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December 2nd, 2011:

Tougher penalties to curb tobacco smuggling


Contractors dumping cartons of contraband cigarettes seized by Singapore Customs into a refuse truck before taking them for incineration. — ST PHOTO: ALPHONSUS CHERN

By Tessa Wong

Tobacco and cigarette smugglers now face stiffer penalties, including mandatory jail time and increased fines.

These were among several changes made in Parliament on Tuesday to laws on Customs, goods and services tax (GST), and stamp duty.

Minister of State for Finance Josephine Teo explained the need to increase Customs enforcement.

She noted that from 2005 to last year, the number of tobacco-related Customs offences went up by 24 per cent. These offences range from smuggling and buying to selling and possessing cigarettes and tobacco products which have not had their duties paid.

Tobacco sponsorship of sports could doom Japan’s Olympic bid

Opposition includes U.N., activists and doctors

Japan Tobacco's ties to professional volleyball teams and the ongoing World Cup tournament for women have prompted local and international opposition and a call to stop the association. (Christopher Johnson/Special to The Washington Times)

Japan Tobacco’s ties to professional volleyball teams and the ongoing World Cup tournament for women have prompted local and international opposition and a call to stop the association. (Christopher Johnson/Special to The Washington Times)


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TOKYO —Japan risks losing its bid to host the 2020 Olympic Games because of growing local and international opposition to the national tobacco corporation’s sponsorship of World Cup volleyball, which attracts millions of women and schoolgirls.

Australia Bans Distinctive Cigarette Packaging — Should Others Follow?,8599,2100987,00.html?iid=ent-main-mostpop2

An artist’s impression of what cigarette packaging will look like under a new Australian law, due to be implemented by December 2012

A year from now, Australian smokers will have to look a whole lot harder to find their favorite brand of smokes. Thanks to a first-of-its-kind law to be implemented by December 2012, when they glance across the counter they’ll be staring at rows of nearly identical, olive green cartons. In place of symbols or slogans, there will be graphic health warnings covering much of each pack.

On Nov. 21, Australia announced that it will be the first country in the world to introduce plain cigarette packaging. It’s a controversial move that will be closely watched by countries like Canada, New Zealand and the U.K., all of which are considering similar legislation. Australia already has some of the strictest antismoking laws in the world. Smoking is banned in enclosed public spaces as well as many outdoor areas with laws varying from state to state. Tobacco companies cannot sponsor events in Australia, and cigarettes can only be sold behind closed doors. Still, some 15,000 people die from smoking related illness every year and 15% of Australians smoke. The government wants to reduce that figure to 10% by 2018. (See photos of vintage cigarette-smoking ads.)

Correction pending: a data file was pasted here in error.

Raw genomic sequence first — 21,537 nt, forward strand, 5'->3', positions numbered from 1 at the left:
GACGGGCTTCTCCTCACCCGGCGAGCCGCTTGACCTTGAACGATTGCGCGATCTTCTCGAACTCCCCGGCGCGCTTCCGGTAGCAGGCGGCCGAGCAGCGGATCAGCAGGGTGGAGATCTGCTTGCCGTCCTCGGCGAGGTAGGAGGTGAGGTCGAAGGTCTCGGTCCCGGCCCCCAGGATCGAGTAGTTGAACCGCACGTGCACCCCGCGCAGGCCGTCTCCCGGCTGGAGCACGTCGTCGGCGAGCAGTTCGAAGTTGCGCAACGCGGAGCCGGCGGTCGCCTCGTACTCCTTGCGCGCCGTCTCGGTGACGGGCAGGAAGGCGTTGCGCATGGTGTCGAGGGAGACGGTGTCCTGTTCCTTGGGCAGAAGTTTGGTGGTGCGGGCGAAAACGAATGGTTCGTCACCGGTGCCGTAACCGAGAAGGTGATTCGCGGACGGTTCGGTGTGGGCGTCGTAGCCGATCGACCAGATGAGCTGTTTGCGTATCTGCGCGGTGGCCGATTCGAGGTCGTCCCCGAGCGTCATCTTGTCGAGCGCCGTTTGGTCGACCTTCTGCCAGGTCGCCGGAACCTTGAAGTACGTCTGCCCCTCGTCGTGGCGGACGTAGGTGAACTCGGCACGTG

Health campaigners welcomed the decision. “This has been a really important campaign for us,” says Ian Olver, the CEO of Cancer Council Australia. “It was one of the last opportunities that the tobacco companies have had to advertise their product.” Olver believes the new rules will make smoking less alluring. “Young people get attracted to cigarette packets because of the way they represent their lifestyles. A sportier person might buy what they consider a sportier brand, and every time they take that packet out, they advertise that brand to their peers.”

Unsurprisingly, the tobacco industry isn’t pleased. Philip Morris, whose brands include Longbeach, Peter Jackson and Marlboro, took action three hours after the legislation passed. Philip Morris Asia Ltd. (PMA), owners of the Australian affiliate Philip Morris Ltd. (PML), served a notice of arbitration on the Australian government. “The Government has passed this legislation despite being unable to demonstrate that it will be effective at reducing smoking and has ignored the widespread concerns raised in Australia and internationally regarding the serious legal issues associated with plain packaging,” said Anne Edwards, a PMA spokesperson, in a statement. “Plain packaging turns tobacco products into a commodity, robbing PML of its ability to differentiate its products from competitor brands, and thereby substantially diminishing the value of PMA’s investments in Australia.”